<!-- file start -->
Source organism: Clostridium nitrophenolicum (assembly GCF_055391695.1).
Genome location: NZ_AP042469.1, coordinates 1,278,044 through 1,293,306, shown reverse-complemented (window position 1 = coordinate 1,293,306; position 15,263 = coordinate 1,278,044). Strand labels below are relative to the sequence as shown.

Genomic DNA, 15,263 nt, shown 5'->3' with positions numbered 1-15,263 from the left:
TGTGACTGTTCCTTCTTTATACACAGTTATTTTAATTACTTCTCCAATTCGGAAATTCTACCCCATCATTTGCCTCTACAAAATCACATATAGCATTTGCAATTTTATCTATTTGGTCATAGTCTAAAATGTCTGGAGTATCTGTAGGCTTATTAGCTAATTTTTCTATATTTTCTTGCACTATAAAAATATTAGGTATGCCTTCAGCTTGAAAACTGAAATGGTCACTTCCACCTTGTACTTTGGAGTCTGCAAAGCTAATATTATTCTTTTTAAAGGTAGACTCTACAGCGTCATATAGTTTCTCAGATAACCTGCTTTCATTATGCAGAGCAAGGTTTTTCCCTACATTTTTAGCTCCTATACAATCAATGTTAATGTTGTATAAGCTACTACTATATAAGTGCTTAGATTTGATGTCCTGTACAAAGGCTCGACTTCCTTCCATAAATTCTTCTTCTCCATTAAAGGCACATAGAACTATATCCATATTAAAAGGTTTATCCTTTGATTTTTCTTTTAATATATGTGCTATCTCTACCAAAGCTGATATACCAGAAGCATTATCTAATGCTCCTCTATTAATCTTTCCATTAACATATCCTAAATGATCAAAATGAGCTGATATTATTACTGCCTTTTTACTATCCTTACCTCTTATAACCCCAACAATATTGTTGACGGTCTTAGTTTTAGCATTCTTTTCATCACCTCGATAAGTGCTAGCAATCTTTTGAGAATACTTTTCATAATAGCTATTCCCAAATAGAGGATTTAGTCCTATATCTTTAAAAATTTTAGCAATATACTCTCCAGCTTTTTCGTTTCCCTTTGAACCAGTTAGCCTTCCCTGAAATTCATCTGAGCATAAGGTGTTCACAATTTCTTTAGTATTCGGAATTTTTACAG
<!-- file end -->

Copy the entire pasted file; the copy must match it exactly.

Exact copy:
Source organism: Clostridium nitrophenolicum (assembly GCF_055391695.1).
Genome location: NZ_AP042469.1, coordinates 1,278,044 through 1,293,306, shown reverse-complemented (window position 1 = coordinate 1,293,306; position 15,263 = coordinate 1,278,044). Strand labels below are relative to the sequence as shown.

Genomic DNA, 15,263 nt, shown 5'->3' with positions numbered 1-15,263 from the left:
TGTGACTGTTCCTTCTTTATACACAGTTATTTTAATTACTTCTCCAATTCGGAAATTCTACCCCATCATTTGCCTCTACAAAATCACATATAGCATTTGCAATTTTATCTATTTGGTCATAGTCTAAAATGTCTGGAGTATCTGTAGGCTTATTAGCTAATTTTTCTATATTTTCTTGCACTATAAAAATATTAGGTATGCCTTCAGCTTGAAAACTGAAATGGTCACTTCCACCTTGTACTTTGGAGTCTGCAAAGCTAATATTATTCTTTTTAAAGGTAGACTCTACAGCGTCATATAGTTTCTCAGATAACCTGCTTTCATTATGCAGAGCAAGGTTTTTCCCTACATTTTTAGCTCCTATACAATCAATGTTAATGTTGTATAAGCTACTACTATATAAGTGCTTAGATTTGATGTCCTGTACAAAGGCTCGACTTCCTTCCATAAATTCTTCTTCTCCATTAAAGGCACATAGAACTATATCCATATTAAAAGGTTTATCCTTTGATTTTTCTTTTAATATATGTGCTATCTCTACCAAAGCTGATATACCAGAAGCATTATCTAATGCTCCTCTATTAATCTTTCCATTAACATATCCTAAATGATCAAAATGAGCTGATATTATTACTGCCTTTTTACTATCCTTACCTCTTATAACCCCAACAATATTGTTGACGGTCTTAGTTTTAGCATTCTTTTCATCACCTCGATAAGTGCTAGCAATCTTTTGAGAATACTTTTCATAATAGCTATTCCCAAATAGAGGATTTAGTCCTATATCTTTAAAAATTTTAGCAATATACTCTCCAGCTTTTTCGTTTCCCTTTGAACCAGTTAGCCTTCCCTGAAATTCATCTGAGCATAAGGTGTTCACAATTTCTTTAGTATTCGGAATTTTTACAG